April 27, 2018

Mid Ocean Seismic Activity May be Cause of Global Warming

Timothy Birdnow

The Climate warming of the late 20th century may have had little to do with carbon dioxide and plenty to do with mid ocean seismic activity, which moved warmer water into the Arctic ocean. According to recent research:

"Two previous studies, The Correlation of Seismic Activity and Recent Global
Warming (CSARGW) and The Correlation of Seismic Activity and Recent Global
Warming: 2016 Update (CSARGW16), documented a high correlation between
mid-ocean seismic activity and global temperatures"

End excerpt. This is interesting becauseresearch from 2015 suggests there is a high correlation between ice age conditions and undersea volcanism, with increasing volcanic activity occuring when the Earth has a higher ice to water balance.

Why? Well, more ice and less free water changes the pressure on the Earthus crust, particularly the undersea areas. The change in isostatic pressure results in a situation rather like squeezing a tube of toothpaste; there is high pressure on the land and lower pressure in the sea and so magma is able to squeeze up and out of the fissures where the tectonic plates meet. It's like a cut on your finger; you stop it with pressure, but if you squeeze the surrounding area it will reopen.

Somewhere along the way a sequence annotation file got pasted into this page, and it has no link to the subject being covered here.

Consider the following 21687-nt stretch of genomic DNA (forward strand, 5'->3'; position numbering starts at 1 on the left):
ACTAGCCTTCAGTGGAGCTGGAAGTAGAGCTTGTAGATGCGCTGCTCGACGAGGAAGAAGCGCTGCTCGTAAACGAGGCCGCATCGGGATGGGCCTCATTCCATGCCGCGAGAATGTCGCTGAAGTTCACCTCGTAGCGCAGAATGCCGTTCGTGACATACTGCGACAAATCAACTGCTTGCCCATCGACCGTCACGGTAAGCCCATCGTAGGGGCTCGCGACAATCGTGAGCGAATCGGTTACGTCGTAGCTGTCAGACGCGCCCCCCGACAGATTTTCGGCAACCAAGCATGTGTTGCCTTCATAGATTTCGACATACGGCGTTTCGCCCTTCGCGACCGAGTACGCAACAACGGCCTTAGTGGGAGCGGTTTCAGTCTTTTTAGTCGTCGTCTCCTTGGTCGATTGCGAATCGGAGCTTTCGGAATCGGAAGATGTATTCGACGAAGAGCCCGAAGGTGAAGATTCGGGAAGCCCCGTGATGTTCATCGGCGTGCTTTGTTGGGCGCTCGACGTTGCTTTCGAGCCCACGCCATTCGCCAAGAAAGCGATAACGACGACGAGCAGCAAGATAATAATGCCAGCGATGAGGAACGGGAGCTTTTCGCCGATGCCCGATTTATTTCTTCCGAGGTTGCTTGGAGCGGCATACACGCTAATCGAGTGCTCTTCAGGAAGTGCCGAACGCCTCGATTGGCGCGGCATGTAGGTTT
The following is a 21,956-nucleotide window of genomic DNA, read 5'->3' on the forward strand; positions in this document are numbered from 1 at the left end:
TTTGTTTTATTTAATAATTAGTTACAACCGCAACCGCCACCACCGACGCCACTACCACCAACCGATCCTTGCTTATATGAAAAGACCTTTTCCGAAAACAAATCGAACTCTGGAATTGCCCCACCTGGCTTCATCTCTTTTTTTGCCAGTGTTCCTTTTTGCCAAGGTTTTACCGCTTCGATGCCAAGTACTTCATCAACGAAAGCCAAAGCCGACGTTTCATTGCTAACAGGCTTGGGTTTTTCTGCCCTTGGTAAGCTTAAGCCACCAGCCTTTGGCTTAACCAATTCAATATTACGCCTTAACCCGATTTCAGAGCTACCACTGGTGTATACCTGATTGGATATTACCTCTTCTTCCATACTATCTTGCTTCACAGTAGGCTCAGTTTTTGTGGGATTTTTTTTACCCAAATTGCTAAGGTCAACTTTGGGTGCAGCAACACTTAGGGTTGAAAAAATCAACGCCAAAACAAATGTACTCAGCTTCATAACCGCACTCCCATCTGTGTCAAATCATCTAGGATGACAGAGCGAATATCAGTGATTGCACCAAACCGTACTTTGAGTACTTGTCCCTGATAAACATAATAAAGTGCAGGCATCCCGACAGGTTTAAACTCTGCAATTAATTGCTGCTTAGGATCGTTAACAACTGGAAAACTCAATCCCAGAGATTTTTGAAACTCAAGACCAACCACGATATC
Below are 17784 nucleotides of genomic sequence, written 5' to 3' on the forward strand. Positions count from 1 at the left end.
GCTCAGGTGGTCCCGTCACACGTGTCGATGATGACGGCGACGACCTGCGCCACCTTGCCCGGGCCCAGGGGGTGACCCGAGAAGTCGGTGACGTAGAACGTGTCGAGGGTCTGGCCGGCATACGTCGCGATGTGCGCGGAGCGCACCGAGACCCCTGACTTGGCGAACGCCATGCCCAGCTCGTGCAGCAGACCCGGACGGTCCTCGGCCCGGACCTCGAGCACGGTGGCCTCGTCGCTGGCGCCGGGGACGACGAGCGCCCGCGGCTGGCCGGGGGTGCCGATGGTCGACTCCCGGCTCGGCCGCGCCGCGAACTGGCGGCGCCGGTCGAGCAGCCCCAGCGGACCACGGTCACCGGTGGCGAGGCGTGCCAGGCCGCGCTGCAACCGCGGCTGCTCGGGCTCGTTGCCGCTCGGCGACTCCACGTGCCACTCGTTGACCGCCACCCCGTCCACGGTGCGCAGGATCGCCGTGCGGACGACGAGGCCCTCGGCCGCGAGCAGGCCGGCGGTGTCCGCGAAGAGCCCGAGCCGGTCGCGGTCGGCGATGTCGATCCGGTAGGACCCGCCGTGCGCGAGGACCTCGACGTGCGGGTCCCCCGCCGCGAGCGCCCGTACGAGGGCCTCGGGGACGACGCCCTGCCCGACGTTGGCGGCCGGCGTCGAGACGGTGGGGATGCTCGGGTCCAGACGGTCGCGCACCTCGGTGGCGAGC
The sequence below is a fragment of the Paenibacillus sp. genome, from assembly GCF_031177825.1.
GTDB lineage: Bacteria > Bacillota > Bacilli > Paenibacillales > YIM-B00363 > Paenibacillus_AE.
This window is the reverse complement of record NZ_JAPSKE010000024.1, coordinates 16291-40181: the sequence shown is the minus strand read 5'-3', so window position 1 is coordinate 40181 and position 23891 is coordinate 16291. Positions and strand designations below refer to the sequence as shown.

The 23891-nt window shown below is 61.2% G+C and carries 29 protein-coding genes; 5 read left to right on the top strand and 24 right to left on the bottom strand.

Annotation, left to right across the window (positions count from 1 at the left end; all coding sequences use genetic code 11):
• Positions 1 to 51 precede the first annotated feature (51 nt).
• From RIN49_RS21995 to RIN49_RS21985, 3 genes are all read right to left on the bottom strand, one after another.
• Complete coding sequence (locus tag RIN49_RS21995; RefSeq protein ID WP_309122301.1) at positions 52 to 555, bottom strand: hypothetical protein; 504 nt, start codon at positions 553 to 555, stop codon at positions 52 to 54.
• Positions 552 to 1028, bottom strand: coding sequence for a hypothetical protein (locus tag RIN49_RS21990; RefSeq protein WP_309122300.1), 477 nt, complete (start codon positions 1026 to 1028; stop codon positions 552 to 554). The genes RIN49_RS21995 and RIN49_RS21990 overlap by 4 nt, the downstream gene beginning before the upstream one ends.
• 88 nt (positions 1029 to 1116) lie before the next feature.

Now the Earth just went through a cold period called the Little Ice Age and the end result was an increase in planetary ice and subsequent lowering of sea levels. This would, logically, lead to greater volcanism in these undersea vents (and places like Greenland and West Antarctica have active volcanoes under their ice sheets) and the result is a drop in ice levels since we have moved out of the LIA. Couple this with increased volcanism in the mid oceans leading to greater seismic activity, and water currents are being diverted, and much of that is currently warmer water moving into the Arctic ocean, reducing ice levels. Please note that sea ice is way up in the Antarctic (as is land ice on the continent except along the West Antarctic ice shelf and the Antarctic Peninsula.)

So how does this work in the Arctic? Here's a good explanation of how the Arctic Oscillation effects climate. This is a basic educational primer so it does not require a lot of knowlege of climate or geography.

At any rate, this business about seismic activity changing ocean currents is interesting, and suggests we may be experiencing a slight warming as a result of the Littel Ice AGe and, couple that with the declining solar activity, we may see more of it.












Posted by: Timothy Birdnow at 08:39 AM | No Comments | Add Comment
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